What about the Indian Government’s response to the ongoing episode involving Khobragade and Richard? When the issue surfaced several months ago, India’s Ministry of External Affairs took no measures to prevent the matter from escalating. The MEA is well aware of the fact that Indian diplomats regularly employ and under-pay domestic help, drivers, gardeners etc from India. The infamous ‘double contract’ is an open secret – where there is one contract that complies with the US regulations and another ‘real’ contract that actually governs pay and other conditions. In the past couple of years, there have been other cases involving Indian diplomats accused of employing ‘bonded’ or ‘slave’ labour. The diplomats’ complaint has been that the MEA does not pay them enough to employ workers at US rates. This cannot, of course, be an excuse for underpaying workers – the point is that the MEA was well aware of the issue and did nothing to resolve it.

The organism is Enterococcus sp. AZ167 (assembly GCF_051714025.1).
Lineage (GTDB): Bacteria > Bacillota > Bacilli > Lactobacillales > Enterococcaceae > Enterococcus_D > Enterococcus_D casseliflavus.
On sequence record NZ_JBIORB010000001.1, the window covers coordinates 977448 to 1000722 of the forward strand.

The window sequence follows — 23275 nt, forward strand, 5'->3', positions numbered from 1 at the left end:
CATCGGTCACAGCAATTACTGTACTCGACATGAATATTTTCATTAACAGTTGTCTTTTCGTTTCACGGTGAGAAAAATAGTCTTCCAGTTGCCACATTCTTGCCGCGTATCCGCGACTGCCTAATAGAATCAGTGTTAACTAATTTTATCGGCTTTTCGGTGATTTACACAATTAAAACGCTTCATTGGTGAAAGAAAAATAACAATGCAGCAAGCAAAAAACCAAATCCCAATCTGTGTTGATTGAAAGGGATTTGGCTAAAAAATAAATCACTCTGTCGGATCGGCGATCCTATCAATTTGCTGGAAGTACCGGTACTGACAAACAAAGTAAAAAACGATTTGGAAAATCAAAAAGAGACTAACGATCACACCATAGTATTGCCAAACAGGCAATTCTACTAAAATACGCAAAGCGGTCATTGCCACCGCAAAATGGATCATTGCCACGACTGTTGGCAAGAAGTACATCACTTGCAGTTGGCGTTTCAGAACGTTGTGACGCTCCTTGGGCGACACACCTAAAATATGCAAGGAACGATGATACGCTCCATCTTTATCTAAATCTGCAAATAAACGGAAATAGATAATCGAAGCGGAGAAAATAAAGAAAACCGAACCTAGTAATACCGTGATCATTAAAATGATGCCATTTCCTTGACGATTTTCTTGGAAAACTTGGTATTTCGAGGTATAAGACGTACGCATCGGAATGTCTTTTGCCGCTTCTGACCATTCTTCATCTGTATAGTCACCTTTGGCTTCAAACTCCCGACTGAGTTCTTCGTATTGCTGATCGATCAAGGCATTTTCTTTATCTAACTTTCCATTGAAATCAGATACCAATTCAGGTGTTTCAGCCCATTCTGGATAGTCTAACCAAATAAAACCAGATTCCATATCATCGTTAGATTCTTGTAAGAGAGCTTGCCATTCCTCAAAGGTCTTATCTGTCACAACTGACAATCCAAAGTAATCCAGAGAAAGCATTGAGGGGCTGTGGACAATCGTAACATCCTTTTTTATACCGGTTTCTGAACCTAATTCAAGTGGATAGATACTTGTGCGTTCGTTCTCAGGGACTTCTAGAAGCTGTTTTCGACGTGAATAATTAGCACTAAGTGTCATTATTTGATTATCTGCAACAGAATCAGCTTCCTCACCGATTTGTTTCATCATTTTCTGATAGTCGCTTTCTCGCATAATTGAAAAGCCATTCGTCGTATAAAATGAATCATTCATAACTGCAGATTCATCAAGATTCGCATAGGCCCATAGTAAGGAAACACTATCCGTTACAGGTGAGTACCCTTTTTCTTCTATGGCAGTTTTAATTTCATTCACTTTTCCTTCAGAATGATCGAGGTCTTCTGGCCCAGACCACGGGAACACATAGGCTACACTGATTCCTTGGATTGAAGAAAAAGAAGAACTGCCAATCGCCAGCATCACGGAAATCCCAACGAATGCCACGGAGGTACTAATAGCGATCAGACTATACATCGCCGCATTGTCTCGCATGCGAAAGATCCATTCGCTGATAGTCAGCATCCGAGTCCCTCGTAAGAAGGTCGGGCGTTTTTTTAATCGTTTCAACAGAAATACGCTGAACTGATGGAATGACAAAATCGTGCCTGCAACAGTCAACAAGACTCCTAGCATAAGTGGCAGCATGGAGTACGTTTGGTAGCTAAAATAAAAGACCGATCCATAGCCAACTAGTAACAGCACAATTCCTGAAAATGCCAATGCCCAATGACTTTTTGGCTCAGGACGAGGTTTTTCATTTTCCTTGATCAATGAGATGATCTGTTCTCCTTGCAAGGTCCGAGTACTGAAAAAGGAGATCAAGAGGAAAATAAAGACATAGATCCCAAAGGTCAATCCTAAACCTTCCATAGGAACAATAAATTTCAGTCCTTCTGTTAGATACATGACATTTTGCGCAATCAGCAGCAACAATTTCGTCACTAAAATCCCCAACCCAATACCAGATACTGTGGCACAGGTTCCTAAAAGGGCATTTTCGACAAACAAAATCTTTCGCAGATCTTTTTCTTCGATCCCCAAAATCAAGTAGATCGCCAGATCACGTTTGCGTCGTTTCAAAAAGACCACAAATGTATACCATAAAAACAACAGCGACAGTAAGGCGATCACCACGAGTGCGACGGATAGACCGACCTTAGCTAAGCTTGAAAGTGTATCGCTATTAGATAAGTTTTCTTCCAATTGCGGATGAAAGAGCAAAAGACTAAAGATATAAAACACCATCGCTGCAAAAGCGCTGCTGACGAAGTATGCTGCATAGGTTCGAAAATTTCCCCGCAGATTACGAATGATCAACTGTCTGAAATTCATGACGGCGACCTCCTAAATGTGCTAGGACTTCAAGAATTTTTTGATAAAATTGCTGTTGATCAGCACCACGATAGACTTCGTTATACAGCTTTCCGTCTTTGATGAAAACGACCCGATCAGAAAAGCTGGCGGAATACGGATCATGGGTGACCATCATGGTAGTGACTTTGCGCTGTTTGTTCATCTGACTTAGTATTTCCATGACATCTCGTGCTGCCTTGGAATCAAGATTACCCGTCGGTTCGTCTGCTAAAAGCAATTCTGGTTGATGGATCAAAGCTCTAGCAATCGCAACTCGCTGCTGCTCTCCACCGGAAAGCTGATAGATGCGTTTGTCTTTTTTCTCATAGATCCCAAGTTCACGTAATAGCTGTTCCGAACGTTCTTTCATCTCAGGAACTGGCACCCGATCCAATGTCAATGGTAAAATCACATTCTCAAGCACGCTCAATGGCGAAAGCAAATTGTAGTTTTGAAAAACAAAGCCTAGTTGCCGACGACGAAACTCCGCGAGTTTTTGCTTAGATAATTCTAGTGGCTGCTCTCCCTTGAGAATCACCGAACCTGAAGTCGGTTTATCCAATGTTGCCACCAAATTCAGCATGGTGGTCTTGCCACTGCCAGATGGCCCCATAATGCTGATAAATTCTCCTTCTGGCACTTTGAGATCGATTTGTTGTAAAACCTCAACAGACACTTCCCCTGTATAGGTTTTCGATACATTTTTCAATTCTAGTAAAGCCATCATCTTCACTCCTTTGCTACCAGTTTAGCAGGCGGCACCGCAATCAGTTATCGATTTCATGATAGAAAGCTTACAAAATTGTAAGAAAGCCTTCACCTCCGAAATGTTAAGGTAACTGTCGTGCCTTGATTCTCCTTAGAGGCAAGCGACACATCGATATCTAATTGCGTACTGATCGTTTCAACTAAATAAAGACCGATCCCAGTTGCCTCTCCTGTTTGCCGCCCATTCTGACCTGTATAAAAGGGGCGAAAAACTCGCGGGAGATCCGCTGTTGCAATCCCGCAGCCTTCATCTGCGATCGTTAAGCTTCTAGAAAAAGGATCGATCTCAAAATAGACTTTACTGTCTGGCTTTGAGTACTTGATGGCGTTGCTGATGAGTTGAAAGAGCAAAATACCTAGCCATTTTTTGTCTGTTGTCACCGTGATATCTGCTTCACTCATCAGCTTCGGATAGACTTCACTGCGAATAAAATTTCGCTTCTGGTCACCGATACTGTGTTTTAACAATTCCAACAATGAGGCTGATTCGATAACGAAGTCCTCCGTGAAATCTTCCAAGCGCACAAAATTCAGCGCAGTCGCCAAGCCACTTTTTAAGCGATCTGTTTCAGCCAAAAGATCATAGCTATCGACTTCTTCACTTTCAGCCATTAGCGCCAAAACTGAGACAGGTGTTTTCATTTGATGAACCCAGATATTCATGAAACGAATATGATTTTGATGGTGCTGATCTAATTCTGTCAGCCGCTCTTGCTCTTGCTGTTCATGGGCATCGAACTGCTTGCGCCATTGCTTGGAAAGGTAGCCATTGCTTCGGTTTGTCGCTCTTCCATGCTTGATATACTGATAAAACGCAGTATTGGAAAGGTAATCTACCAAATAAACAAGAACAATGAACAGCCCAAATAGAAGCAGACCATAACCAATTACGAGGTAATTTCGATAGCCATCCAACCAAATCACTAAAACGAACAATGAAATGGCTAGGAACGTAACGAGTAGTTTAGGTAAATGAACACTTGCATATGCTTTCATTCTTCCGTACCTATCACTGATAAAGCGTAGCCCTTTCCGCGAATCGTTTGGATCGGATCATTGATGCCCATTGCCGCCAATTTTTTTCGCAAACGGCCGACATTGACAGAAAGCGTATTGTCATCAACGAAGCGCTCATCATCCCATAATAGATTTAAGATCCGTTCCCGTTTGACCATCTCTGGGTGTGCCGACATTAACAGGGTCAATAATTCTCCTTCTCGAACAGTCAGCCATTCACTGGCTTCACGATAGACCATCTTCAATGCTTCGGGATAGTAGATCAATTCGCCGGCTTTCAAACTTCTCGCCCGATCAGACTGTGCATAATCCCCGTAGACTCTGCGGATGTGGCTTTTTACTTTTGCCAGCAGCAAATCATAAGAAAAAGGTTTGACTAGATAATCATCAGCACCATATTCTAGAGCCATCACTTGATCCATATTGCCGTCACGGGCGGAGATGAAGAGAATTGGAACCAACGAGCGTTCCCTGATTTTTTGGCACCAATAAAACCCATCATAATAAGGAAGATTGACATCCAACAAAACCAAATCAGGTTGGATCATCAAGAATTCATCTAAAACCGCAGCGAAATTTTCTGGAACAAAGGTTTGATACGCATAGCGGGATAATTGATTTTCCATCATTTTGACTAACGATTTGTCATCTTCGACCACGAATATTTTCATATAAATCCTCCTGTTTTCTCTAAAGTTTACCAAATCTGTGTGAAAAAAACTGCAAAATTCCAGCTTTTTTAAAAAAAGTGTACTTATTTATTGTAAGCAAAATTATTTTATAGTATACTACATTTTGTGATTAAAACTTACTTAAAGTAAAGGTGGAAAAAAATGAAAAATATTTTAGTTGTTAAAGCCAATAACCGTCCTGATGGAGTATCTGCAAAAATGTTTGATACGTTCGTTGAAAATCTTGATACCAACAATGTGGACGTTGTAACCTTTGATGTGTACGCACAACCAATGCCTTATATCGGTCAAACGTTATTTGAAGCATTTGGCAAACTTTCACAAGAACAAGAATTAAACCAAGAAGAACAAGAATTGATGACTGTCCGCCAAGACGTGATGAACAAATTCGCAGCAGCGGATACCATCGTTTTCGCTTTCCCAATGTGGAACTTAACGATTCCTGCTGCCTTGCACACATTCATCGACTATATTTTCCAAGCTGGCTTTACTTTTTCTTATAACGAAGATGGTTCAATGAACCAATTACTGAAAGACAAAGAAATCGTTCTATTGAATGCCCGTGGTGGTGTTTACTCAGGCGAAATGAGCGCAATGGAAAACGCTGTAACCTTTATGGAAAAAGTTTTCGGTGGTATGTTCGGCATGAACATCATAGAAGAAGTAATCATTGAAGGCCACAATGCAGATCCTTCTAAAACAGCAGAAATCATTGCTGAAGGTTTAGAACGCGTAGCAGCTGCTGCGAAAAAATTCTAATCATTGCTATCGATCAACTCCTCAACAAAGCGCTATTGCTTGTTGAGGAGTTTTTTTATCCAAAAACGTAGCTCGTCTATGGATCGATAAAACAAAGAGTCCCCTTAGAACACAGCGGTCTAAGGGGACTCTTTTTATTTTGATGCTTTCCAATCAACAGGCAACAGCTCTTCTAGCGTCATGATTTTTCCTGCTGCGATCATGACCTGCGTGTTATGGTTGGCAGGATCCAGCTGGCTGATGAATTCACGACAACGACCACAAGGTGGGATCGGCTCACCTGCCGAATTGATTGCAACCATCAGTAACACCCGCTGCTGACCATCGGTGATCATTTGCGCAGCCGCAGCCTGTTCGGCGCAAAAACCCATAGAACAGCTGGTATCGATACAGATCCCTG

Further, the Indian Government seems to think it owes no duty to the other Indian citizen in the matter: Sangeeta Richard, the domestic worker. Instead, they have endorsed the action initiated by Khobragade against Richard, including charges of blackmail, fraud, theft; making insinuations that Richard was attempting to facilitate illegal immigration of her husband and child; and revoking Richard’s passport. Richard attempted to legally raise her grievances, terminate her employment by Khobragade, seek a fresh passport and visa so that she might work elsewhere, and sought a payment of $10,000 since she claimed to have worked 19 hours a day. The Indian Government seems to have decided that for a worker to raise such grievances against an Indian diplomat, amounts to betrayal of the Indian State and Indian nationalism! Disturbingly, the Indian Government seems to ignore the indications that Khobragade’s conduct towards Richard (and perhaps of other Indian diplomats towards their employees) amounts to human trafficking.